First, the targeting of families was only partially successful within the designated localities: there were a high percentage of families 'exiting' the initiatives for unknown reasons. Nor did the Participation Programme cater for priority families who live outside the designated communities.

Secondly, despite being able to place families successfully in ECE services, providers reported bypassing ECE services that they did not see as culturally responsive or welcoming or that charged high fees. Parents reported these to be barriers that prevented them from participating.

Thirdly, the evaluation demonstrated ways in which cultural responsiveness to Māori and Pasifika families can be enhanced through connections with iwi and cultural organisations, and weaving cultural understandings and local knowledge into the curriculum. Exemplars and professional development are ways that could be used to support cultural responsiveness. Finally, findings from the stage four report on transitions to school showed experiences were variable with some children experiencing a challenging transition.

Who is likely to benefit most from the research?

Early Childhood Teachers

The reports pinpoint barriers to participating in early childhood education experienced by 'priority' families and ways to overcome barriers. Strategies and factors supporting children's transition to school are identified in the Stage 4 report.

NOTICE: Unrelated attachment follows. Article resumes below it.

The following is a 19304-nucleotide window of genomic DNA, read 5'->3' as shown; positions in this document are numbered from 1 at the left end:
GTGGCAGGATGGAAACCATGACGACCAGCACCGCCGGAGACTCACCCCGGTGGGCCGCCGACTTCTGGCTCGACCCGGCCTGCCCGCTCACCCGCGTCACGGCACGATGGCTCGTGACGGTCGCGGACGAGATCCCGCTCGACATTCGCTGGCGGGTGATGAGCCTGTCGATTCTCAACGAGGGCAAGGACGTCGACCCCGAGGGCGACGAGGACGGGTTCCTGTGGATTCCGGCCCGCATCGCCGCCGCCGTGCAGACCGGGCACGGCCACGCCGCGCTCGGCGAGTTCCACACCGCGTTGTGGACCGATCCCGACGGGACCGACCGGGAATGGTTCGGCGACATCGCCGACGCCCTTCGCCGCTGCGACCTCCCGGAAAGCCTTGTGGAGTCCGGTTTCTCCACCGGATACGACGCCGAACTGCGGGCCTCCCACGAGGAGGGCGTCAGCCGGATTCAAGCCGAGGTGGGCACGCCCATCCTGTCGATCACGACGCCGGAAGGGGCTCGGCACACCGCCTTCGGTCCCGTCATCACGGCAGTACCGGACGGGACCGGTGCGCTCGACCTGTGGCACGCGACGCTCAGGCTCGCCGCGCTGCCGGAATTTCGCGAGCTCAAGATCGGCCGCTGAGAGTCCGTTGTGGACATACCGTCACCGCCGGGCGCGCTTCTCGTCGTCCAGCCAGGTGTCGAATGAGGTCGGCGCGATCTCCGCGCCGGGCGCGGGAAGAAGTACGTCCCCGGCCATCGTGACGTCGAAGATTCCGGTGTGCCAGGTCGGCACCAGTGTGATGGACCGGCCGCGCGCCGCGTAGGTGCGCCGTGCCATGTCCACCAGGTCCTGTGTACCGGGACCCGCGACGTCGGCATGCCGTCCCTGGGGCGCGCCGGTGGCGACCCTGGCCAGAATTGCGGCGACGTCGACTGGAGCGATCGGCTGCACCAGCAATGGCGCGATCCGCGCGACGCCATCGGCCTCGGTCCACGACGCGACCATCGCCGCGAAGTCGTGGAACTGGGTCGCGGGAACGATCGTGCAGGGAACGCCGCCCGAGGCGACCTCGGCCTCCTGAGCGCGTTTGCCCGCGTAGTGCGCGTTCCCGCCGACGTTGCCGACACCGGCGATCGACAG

The stage 3 report discusses the concept of brokering by coordinators and ECE centres to enable families in disadvantaged circumstances to have coordinated access to education, social and support services.


Evaluation commissioned by the Ministry of Education and findings used to inform policy development.

Government agencies and National early childhood organisations

Project Outputs

Research reports

Journal articles

  • Mitchell, L., & Meagher-Lundberg, P. (2017). Brokering to support participation of disadvantaged families in early childhood education British Educational Research Journal. doi:10.1002/berj.3296
  • Mitchell, L. (2017). Discourses of economic investment and child vulnerability in early childhood education. Waikato Journal of Education, 22(1), 12-24.
  • Mitchell, L. (2014). Parent decision-making about early childhood education: Reducing barriers to participation. Early Childhood Folio, 18(2), 22-27.
  • Mitchell, L. (2012). Participation in early childhood education. Children, Winter(81), 27-29.

Conference papers

  • Mitchell, L., & Arndt, S. (29 July, 2017). Transitions and transience. Paper presented at the Children in the Early Years: Pedagogy, Policy and Community Connectedness Conference, University of Waikato, Hamilton.
  • Mitchell, L. (2015). Engaging priority children in ECE, creating opportunities for families. Keynote presented at the Coming Together for Australia’s Children Conference, Australian Research Alliance for Children and Youth Hobart, Tasmania.
  • Mitchell, L. (2015, 7 May). Engaging priority families in ECEC. Practice and policy challenges and a vision for what might be. Paper presented at the Early childhood seminar series, University of Auckland, Auckland, New Zealand.


Parata, Hekia (14 September 2016). Personal stories show positive impacts of early learning.